Having directed the Creative Arts Emmy-winning "Swear Jar" Bud Light spot for DDB Chicago -- where the promise of a Bud Light elicits an office eruption of vulgarity -- David Shane suggests a home version could collect some serious bucks. His kids, emulating their dad and other Brooklynites where they live, would be heavy contributors. The director recalls when his daughter was 6, she blurted, "Jesus f***ing Christ!" This was years after his then 2-year-old son greeted him with a smiling, oblivious, "Hey, motherf***er!"
Speaking from the set of an upcoming ESPN NBA commercial for Wieden + Kennedy -- Shane has directed about 300 spots for the brand in nine years -- he recalls telling his son, "Yes, you're technically correct."
Shane says his humor could well be inherited: His father, the late comedian Jerry Shane, appeared on shows such as Ed Sullivan's Talk of the Town and The Tonight Show.
The 43-year-old's spots brim with verbal and visual wit, and typically feature exceptional performances. In a current Goodby, Silverstein & Partners spot for Comcast HD ("Kitchen"), a cook asks questions about the product's features and is answered with snippets from "Lady Marmalade." In a Wieden + Kennedy ESPN SportsCenter commercial ("Performance Enhancers"), an anchor, caught red-handed with a thesaurus, is accused of performance enhancing his sportscasts. And for Sony PlayStation out of TBWA\ Chiat\Day ("Ratchet & Klank"), young men shrink their friend and see him whisked off by an owl. Of the Bud Light "Swear Jar" spot, Shane says, "It was shooting fish in a comedic barrel."
The SUNY Purchase graduate -- who while at school "mostly smoked pot" and wrote comedy for a troupe called the Giant Diaper People -- fell into directing. A family friend who was a McCann exec invited him to the agency and he liked the atmosphere with its "laughter and seeming laziness." He took a class at the School of Visual Arts and created a book that was "really just a collection of jokes," he says.
The jokes were funny enough to impress Marty Cooke and Michael Smith at Chiat\Day, New York, who hired him to write copy from 1990-93. His mentors, he says, were Ty Montague and Dion Hughes. "I wrote the stuff meant to frighten the client into buying work the agency really wanted to sell," he says. Chiat sent him to the London office and, eight months later, he quit and hit the road. "I was selling T-shirts out of a van for a British band [Deep Season] touring Germany," he says.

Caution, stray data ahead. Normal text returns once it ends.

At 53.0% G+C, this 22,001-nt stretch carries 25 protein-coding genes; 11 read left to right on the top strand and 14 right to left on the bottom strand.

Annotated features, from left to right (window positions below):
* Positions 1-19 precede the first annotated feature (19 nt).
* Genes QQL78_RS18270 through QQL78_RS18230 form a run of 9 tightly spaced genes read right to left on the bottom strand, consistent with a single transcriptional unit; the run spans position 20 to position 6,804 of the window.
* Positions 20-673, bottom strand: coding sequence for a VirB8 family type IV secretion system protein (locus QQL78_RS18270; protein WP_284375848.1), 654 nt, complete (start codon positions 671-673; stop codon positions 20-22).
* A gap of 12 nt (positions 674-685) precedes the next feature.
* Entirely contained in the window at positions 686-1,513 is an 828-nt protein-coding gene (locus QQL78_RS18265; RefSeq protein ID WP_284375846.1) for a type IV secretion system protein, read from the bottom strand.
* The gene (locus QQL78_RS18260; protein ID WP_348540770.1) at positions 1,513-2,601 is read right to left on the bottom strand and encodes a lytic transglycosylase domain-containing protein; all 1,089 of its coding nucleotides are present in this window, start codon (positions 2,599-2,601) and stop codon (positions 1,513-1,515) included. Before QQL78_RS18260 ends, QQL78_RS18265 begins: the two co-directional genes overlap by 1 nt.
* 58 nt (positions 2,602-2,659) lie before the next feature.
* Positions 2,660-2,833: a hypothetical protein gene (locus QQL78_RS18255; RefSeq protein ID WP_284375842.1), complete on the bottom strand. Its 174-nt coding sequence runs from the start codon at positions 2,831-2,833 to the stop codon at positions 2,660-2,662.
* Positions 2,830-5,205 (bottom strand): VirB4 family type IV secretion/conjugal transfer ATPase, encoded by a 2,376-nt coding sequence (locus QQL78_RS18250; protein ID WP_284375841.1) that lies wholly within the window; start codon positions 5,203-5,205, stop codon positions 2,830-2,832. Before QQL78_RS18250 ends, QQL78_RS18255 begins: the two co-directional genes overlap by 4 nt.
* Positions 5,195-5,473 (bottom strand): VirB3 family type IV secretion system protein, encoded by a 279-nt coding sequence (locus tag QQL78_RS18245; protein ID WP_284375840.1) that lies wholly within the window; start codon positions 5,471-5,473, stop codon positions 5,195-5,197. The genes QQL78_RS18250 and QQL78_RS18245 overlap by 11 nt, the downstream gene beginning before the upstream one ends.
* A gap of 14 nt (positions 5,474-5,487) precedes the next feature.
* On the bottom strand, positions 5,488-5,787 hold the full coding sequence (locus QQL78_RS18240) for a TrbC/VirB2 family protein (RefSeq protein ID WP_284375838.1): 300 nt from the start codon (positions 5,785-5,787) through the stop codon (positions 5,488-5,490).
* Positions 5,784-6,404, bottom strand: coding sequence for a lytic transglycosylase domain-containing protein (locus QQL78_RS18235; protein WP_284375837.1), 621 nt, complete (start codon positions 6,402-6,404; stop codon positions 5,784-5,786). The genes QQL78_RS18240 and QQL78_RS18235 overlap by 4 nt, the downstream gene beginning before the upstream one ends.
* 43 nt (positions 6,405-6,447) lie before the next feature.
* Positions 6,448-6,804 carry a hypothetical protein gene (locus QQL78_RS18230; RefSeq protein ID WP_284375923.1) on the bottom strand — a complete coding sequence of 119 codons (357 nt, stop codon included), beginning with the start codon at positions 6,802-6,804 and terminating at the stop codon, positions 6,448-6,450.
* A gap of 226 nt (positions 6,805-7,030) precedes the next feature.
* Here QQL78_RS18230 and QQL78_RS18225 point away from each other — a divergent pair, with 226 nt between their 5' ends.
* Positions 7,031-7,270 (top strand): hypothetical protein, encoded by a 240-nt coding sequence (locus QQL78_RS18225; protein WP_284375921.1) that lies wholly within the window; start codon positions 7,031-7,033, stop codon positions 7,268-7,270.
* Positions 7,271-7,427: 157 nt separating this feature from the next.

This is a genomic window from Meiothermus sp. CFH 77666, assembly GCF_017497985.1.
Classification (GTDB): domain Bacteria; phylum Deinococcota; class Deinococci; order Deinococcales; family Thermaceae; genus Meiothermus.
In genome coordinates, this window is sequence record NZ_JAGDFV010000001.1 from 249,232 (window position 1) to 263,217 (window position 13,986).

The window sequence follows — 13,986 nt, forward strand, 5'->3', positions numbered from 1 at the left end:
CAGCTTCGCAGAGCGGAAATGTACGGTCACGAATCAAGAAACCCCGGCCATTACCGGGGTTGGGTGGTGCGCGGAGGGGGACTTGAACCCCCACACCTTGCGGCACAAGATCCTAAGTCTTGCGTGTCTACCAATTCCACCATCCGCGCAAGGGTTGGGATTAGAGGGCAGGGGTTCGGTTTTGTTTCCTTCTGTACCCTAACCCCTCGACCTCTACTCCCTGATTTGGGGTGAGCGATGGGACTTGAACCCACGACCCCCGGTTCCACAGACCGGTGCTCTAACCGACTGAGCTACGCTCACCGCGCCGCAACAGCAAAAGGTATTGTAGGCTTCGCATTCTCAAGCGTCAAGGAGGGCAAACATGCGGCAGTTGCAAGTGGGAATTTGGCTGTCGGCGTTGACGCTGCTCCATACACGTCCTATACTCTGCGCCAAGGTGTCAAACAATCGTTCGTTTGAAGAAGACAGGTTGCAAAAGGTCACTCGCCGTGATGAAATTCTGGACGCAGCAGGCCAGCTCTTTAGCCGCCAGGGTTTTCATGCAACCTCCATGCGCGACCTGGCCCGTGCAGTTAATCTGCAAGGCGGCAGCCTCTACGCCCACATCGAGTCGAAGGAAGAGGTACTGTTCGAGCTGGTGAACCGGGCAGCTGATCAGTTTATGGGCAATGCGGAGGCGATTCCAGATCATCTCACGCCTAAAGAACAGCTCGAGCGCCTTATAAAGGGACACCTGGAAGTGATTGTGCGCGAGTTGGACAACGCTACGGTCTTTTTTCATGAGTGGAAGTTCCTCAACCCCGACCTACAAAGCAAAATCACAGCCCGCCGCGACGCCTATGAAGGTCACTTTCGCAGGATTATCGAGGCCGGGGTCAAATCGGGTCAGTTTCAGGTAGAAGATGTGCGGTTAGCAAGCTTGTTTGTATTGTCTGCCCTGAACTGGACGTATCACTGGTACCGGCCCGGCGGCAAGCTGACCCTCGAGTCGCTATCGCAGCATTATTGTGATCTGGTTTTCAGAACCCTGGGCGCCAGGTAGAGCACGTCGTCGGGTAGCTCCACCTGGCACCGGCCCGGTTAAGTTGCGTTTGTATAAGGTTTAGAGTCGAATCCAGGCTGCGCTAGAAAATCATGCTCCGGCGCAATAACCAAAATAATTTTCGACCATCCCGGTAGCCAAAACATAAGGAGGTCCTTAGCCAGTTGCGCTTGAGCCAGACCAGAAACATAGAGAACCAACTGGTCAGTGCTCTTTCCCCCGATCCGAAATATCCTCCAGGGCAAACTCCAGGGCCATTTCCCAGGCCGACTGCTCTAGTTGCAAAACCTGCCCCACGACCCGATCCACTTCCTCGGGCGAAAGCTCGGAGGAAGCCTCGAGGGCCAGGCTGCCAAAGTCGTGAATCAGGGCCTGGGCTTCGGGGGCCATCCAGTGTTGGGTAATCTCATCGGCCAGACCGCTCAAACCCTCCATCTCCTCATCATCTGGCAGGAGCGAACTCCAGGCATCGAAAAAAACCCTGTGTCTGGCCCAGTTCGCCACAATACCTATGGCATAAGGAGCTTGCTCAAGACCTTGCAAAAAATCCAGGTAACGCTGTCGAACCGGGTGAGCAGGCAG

Visiting New York, he met his soon-to-be wife, a fashion designer, and eventually moved back to the U.S. for love and comedy. Hired as a writer on the first year of South Park, he went on to co-write a pilot, Red White and You, about a morning-show host who melts down on air and is exiled to a local Iowa newscast. The script led to a development deal with Brillstein Grey Entertainment.
"I told them I wanted to write the shows that would never get on the air," Shane recalls. "They thought that was edgy at first, then at the end they were just annoyed that nothing was getting on the air."
Shane's directing career began when Cooke asked Shane to freelance doctor a $1.5 million Bell South Christmas-spot script being directed by Albert Brooks, one of Shane's comedy heros. When Brooks left the director's chair over creative-control issues, Cooke asked Shane and art director Rick Rabe to co-direct. "I was studying acting with Cameron Thor, so Rick thought I should be in charge of the actors," he says, laughing.
From there, Shane adds, he began making deals "to direct and write during the dotcom craze, when advertisers were saying, 'It can't be f***ed up enough for me.'"
He hasn't stopped directing since. After Shane finishes the ESPN spot -- revisiting an earlier campaign with marquee players and sportscasters on the road -- as well as a Goodby campaign for Netflix, he'll direct his first feature, SixtyNine, about an elderly couple who start a senior-citizen porn genre starring themselves. Their son, he says, is "pissed because they're squandering his inheritance."
Shane loves finding the humanity in the characters. Comedy, he says, "comes from an honest place -- the truth."